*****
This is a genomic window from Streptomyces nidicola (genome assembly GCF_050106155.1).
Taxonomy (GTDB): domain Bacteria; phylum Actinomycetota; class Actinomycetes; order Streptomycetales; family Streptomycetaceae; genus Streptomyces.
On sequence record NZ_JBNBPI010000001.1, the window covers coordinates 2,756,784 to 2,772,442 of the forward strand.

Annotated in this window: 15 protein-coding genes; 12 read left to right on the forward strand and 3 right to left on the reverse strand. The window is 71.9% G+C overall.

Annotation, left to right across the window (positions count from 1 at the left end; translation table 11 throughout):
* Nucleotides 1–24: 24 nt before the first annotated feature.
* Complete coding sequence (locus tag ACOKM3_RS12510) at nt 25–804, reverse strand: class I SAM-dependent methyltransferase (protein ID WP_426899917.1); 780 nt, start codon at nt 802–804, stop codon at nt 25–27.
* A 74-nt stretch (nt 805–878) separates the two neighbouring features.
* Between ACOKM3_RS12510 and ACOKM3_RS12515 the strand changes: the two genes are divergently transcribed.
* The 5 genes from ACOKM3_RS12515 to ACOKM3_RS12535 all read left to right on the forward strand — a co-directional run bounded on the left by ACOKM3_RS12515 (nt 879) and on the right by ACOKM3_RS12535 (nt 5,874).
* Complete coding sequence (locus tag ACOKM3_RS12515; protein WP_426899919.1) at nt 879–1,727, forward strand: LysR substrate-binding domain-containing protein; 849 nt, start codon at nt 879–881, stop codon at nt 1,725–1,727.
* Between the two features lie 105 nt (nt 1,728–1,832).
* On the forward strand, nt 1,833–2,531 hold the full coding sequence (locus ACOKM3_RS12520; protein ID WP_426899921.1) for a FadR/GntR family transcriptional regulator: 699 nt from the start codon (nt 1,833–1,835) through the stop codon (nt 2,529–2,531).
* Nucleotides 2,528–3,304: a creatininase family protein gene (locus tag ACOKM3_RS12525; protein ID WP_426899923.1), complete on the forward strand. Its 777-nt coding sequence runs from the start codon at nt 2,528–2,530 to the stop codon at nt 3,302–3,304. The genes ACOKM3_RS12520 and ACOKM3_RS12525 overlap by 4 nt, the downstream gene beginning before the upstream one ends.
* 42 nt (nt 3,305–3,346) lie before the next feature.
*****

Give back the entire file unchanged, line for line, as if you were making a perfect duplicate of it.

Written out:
This is a genomic window from Streptomyces nidicola (genome assembly GCF_050106155.1).
Taxonomy (GTDB): domain Bacteria; phylum Actinomycetota; class Actinomycetes; order Streptomycetales; family Streptomycetaceae; genus Streptomyces.
On sequence record NZ_JBNBPI010000001.1, the window covers coordinates 2,756,784 to 2,772,442 of the forward strand.

Annotated in this window: 15 protein-coding genes; 12 read left to right on the forward strand and 3 right to left on the reverse strand. The window is 71.9% G+C overall.

Annotation, left to right across the window (positions count from 1 at the left end; translation table 11 throughout):
* Nucleotides 1–24: 24 nt before the first annotated feature.
* Complete coding sequence (locus tag ACOKM3_RS12510) at nt 25–804, reverse strand: class I SAM-dependent methyltransferase (protein ID WP_426899917.1); 780 nt, start codon at nt 802–804, stop codon at nt 25–27.
* A 74-nt stretch (nt 805–878) separates the two neighbouring features.
* Between ACOKM3_RS12510 and ACOKM3_RS12515 the strand changes: the two genes are divergently transcribed.
* The 5 genes from ACOKM3_RS12515 to ACOKM3_RS12535 all read left to right on the forward strand — a co-directional run bounded on the left by ACOKM3_RS12515 (nt 879) and on the right by ACOKM3_RS12535 (nt 5,874).
* Complete coding sequence (locus tag ACOKM3_RS12515; protein WP_426899919.1) at nt 879–1,727, forward strand: LysR substrate-binding domain-containing protein; 849 nt, start codon at nt 879–881, stop codon at nt 1,725–1,727.
* Between the two features lie 105 nt (nt 1,728–1,832).
* On the forward strand, nt 1,833–2,531 hold the full coding sequence (locus ACOKM3_RS12520; protein ID WP_426899921.1) for a FadR/GntR family transcriptional regulator: 699 nt from the start codon (nt 1,833–1,835) through the stop codon (nt 2,529–2,531).
* Nucleotides 2,528–3,304: a creatininase family protein gene (locus tag ACOKM3_RS12525; protein ID WP_426899923.1), complete on the forward strand. Its 777-nt coding sequence runs from the start codon at nt 2,528–2,530 to the stop codon at nt 3,302–3,304. The genes ACOKM3_RS12520 and ACOKM3_RS12525 overlap by 4 nt, the downstream gene beginning before the upstream one ends.
* 42 nt (nt 3,305–3,346) lie before the next feature.